Ron and Mary Zboray have recently published two essays that draw from their massive NEH-funded project on print media use by Civil War Americans.
The first essay, “‘My Unsocial Habit’: Reading and Emergent Youth Subcultures in Civil War America,” came out in a volume edited by Pitt Cultural Studies Program Alumna Christine Feldman-Barrett. Her book is entitled Lost Histories of Youth Culture (New York: Peter Lang, 2015). Its twelve essays by scholars from various disciplines explore youth cultures in different times and places: from the Extreme Metal underground in Japan, to gay rap subcultures in Iran, to cultures of youth fashion in Beijing. One of these essays, “Lost Province of German Youth: Remembering East Prussia’s Last Generation,” is by Dr. Feldman-Barrett, who is a professor in the School of Humanities at Griffith University in Brisbane, Australia, and author of We Are the Mods, A Transnational History of a Youth Subculture (2009). The book is based upon her dissertation written under Ron Zboray's direction.
The Zborays’ essay explores how young people during the American Civil War were at the cutting edge of transformations taking place in reading habits, the most dramatic of which was the change from group oral reading to solitary silent reading—the main form of reading practiced today. As such, the essay explores how the principal media of the era—printed literature—was used in everyday life by youth to navigate the disruptions brought about by war. Reading fiction, travel literature, poetry, and biography in their private quarters helped young people to escape from the ubiquitous discussions of war, death, and patriotism around them. Reading literature also allowed them to protest the war through a form of “passive resistance.” For African American and Mexican American youth in the Union, solitary reading provided a forum for negotiating their ethnic and racial identities during a time of intensifying nationalism.
The second essay is entitled “The Bonds of Print: Reading on Home Front and Battlefield.” It looks at the many ways reading materials helped maintain ties between soldiers and civilians during the American Civil War, 1861-1865. It is among nine other chapters included in Massachusetts and the Civil War: The Commonwealth and National Disunion, edited by Matthew Mason, Katheryn P. Viens, and Conrad Edick Wright (Amherst: University of Massachusetts Press, 2015). Massachusetts, the Zborays contend, had developed in the three decades prior to the war, a strong “socio-literary” culture characterized by reading aloud in group settings, the formation of literary societies, gifting of print matter, and informal book borrowing and lending from home libraries. Massachusetts soldiers sent off to battle were reluctant to forego these experiences and strived to re-establish them through correspondence home. They stuffed envelopes with newsclippings, original poems, or transcriptions from books, along with letters bearing instructions for loved ones to read the items. Other combatants held virtual group-reading sessions by scheduling with civilians an appointed time each day in which all involved would read from the same book. Those on the homefront obsessively scanned newspaper reports which were often the easiest, but not always most accurate means of learning about where a soldier was stationed, whether he was wounded or not, or if he had died. Massachusetts civilians often read these reports forensically, piecing together scattered bits of information from diverse sources, to detect their loved one’s whereabouts. This essay also explores the roles that African Americans played in sustaining socio-literary culture, especially as promoters of literacy among freedpeople in Union occupied areas of the Confederacy. By tapping into personal papers—1,094 letters and 97 diaries authored by 123 men and women from 46 cities or towns in the Bay State, the Zborays have been able to recover a world of intimate meaning-making in which war-torn Massachusetts denizens candidly reveal their most desperate fears, earnest hopes, and deepest joys as expressed through engagements with print media during a time of unprecedented turbulence.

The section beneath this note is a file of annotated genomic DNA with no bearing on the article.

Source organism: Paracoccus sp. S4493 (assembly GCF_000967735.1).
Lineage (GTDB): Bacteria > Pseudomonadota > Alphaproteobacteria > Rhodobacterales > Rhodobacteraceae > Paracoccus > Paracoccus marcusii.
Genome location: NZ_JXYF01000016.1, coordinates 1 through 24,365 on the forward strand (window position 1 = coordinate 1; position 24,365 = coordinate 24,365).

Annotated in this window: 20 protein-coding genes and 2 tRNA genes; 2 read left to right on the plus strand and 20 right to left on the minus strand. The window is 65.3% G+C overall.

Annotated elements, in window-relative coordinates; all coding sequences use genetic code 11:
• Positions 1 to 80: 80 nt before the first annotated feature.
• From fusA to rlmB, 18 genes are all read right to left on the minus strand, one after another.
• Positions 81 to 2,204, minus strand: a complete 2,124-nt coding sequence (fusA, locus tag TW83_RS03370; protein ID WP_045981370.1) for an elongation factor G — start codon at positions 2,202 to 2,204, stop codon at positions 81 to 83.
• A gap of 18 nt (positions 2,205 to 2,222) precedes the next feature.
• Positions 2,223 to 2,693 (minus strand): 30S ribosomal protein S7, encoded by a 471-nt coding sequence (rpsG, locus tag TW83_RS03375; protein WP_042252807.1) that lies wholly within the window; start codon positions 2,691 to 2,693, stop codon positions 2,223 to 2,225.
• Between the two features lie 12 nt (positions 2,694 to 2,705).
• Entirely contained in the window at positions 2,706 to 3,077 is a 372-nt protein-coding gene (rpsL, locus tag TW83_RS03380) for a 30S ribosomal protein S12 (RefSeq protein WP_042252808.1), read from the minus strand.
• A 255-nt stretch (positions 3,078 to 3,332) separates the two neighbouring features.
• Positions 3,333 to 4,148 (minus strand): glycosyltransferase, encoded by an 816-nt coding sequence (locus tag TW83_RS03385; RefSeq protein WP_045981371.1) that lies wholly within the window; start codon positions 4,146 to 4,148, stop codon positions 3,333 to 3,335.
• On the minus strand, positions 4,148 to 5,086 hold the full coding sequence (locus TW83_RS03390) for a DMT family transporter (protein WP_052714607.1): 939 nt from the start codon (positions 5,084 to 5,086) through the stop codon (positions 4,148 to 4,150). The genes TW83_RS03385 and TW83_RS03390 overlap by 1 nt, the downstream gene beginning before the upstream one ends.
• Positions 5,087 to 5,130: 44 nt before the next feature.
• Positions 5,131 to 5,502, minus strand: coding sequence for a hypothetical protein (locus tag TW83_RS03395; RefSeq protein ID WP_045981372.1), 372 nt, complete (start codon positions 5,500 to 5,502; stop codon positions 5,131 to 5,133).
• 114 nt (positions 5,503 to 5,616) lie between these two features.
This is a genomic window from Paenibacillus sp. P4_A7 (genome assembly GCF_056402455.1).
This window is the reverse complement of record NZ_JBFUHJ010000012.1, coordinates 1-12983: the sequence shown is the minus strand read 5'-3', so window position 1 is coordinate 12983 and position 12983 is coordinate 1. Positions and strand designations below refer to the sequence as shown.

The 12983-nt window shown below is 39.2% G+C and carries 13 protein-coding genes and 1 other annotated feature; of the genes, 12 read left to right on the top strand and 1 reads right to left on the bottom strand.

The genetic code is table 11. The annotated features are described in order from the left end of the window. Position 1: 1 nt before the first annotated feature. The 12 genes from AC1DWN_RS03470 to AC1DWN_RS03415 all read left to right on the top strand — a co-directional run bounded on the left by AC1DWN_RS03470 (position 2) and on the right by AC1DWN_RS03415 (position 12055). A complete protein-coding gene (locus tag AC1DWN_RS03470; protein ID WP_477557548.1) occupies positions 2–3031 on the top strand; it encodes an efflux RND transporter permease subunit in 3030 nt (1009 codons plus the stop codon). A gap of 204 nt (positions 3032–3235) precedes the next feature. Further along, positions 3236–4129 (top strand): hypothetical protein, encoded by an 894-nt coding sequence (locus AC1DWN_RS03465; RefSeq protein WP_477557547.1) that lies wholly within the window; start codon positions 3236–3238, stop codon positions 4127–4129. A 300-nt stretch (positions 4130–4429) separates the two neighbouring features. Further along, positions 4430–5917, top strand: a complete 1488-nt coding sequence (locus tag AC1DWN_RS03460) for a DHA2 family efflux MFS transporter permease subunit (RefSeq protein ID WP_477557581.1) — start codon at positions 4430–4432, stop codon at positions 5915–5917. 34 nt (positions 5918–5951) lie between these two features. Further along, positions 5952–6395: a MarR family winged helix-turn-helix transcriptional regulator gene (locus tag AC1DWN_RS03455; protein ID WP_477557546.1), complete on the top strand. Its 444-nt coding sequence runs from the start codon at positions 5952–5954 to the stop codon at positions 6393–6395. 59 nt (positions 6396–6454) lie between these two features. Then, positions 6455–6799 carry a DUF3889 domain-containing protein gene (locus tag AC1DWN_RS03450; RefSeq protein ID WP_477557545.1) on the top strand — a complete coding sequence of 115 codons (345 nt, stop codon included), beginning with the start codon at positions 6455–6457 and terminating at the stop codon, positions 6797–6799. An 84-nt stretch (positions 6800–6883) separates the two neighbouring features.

Ronald J. Zboray and Mary Saracino Zboray, “‘My Unsocial Habit’: Reading and Emergent Youth Subcultures in Civil War America,” came out in a volume edited by Pitt Cultural Studies Program Alumna . Her book is entitled Lost Histories of Youth Culture, ed. Christine Feldman-Barrett (New York: Peter Lang, 2015), 17-34.
Ronald J. Zboray and Mary Saracino Zboray, "The Bonds of Print: Reading on Home Front and Battlefield," in Massachusetts and the Civil War: The Commonwealth and National Disunion, ed. Matthew Mason, Katheryn P. Viens, and Conrad Edick Wright (Amherst: University of Massachusetts Press, 2015), 195-223.